#6 corgicoupe

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Posted 15 September 2018 - 14:22

Pelikan 4001 works quite well.


Baptiste knew how to make a short job long

For love of it. And yet not waste time either.

                                                         Robert Frost


#7 CraigR

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Posted 15 September 2018 - 14:53

I have followed Andrew for some time now and thoroughly enjoy his Steel Pen blog at http://thesteelpen.com.

 

My very modest collection consists almost entirely of US made steel pens. Some of them come from garage sales, estate sales, local antique stores, and a few from Etsy and Ebay. My cousins have some great pens that were owned and used by my grandfather and greatgrandfather and I am in the process of gathering them into my collection.

 

Craig


A consumer and purveyor of words. 

 

Blog -   https://agiftforwords.wordpress.com/

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#8 77kath

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Posted 15 September 2018 - 15:51

They followed me home.

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#9 AAAndrew

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Posted 15 September 2018 - 18:21

Lovely! 

 

So nice to hear of others, some I knew, some I didn't. 

 

So, what are some of your favorite "overlooked" pens? 

 

Mine tend to vary by mood. The Eagle E840 (seen above) is one of them. It has some flex but not so much that it makes it difficult to "drive." 

 

I also like the Turner & Harrison 70. It's a good, all around fine pen with a smooth tip. 

 

 

fpn_1537034657__turner_harrison_70.jpg

 

 

I'm also quite fond of the Esterbrook 717 Federal pen, one of the small, pinched-waist spoon nibs. 

 

fpn_1537035201__esterbrook_717.jpg

 

 

 

There are others, like the Vertical Writers, many of the Modified Slant pens, and most school pens. 

 

One's I am not particularly fond of include the big spoon pens. I'm also not terribly fond of most of the long, fine stubs. I much prefer a short stub like an Esterbrook Chancellor or a Hunt Vassar. I also like the medium length stubs like the 314 Relief and Spencerian Society Stubs. And my writing is too small for the big broad stubs, like the Esterbrook Blackstone, to be of much use for me. They can be fun to play around with, but even Esterbrook labeled it as a Signature Stub, for big, impressive signatures. But, to each their own.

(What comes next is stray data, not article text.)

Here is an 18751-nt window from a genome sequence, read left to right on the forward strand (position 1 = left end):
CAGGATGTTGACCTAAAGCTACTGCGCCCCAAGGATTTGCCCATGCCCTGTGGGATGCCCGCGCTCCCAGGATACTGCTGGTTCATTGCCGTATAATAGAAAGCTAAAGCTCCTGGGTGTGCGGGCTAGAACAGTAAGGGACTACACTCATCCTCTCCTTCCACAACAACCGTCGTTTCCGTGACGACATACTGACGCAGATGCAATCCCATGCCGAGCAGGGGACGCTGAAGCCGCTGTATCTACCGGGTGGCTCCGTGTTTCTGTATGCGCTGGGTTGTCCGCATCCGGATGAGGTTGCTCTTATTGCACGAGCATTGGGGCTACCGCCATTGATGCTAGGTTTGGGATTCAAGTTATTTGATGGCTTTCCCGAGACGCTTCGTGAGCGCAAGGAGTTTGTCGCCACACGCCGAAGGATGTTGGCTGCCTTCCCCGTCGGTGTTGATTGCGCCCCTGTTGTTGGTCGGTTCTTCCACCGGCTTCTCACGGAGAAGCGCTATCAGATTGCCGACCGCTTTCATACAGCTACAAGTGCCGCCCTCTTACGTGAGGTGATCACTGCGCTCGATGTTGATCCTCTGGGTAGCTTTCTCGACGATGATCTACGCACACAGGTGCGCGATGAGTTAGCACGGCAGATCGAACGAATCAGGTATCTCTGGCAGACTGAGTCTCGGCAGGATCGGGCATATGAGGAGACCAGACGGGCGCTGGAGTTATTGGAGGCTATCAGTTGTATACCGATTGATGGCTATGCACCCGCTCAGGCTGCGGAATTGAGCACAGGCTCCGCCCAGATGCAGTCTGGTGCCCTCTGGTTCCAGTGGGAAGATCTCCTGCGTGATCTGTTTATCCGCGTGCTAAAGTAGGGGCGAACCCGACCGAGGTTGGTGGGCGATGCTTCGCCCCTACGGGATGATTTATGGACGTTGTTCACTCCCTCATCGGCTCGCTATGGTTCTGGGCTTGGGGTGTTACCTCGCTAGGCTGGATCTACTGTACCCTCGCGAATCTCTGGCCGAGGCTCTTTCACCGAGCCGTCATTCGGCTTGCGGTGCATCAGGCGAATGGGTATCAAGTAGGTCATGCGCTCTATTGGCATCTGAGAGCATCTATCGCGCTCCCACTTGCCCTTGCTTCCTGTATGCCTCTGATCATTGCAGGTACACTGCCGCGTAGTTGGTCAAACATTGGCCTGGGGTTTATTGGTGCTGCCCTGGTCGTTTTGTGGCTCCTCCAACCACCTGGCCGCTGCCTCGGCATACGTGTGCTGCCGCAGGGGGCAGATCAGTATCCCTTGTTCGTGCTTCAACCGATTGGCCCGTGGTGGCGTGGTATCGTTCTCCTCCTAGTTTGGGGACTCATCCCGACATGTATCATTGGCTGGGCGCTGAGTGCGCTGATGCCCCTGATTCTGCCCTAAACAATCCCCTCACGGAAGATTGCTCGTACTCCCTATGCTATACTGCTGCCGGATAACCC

Favorites, and ones you avoid?



“When the historians of education do equal and exact justice to all who have contributed toward educational progress, they will devote several pages to those revolutionists who invented steel pens and blackboards.” V.T. Thayer, 1928



Check out my Steel Pen Blog


"No one is exempt from talking nonsense; the mistake is to do it solemnly."

-Montaigne


#10 corgicoupe

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Posted 15 September 2018 - 21:53

Your writing doesn't look to be that small, Andrew. What's the spacing of those lines?


Baptiste knew how to make a short job long

For love of it. And yet not waste time either.

                                                         Robert Frost


#11 AAAndrew

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Posted 15 September 2018 - 23:32

Those are 9mm lines. 



“When the historians of education do equal and exact justice to all who have contributed toward educational progress, they will devote several pages to those revolutionists who invented steel pens and blackboards.” V.T. Thayer, 1928



Check out my Steel Pen Blog


"No one is exempt from talking nonsense; the mistake is to do it solemnly."

-Montaigne


#12 corgicoupe

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Posted 16 September 2018 - 14:32

Thanks; that helps.


Baptiste knew how to make a short job long

For love of it. And yet not waste time either.

                                                         Robert Frost


#13 5thhistorian

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Posted 17 September 2018 - 14:20

After reading the steel pen blog a bit it answered a lot of my questions about trouble using fountain pen ink with dip nibs. I understand a lot more about the differences between the stub pens like the Esterbrook 312, which were meant to replicate quill pens, and the sharp pointed pens for calligraphy, too.



#14 AAAndrew

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Posted 17 September 2018 - 18:35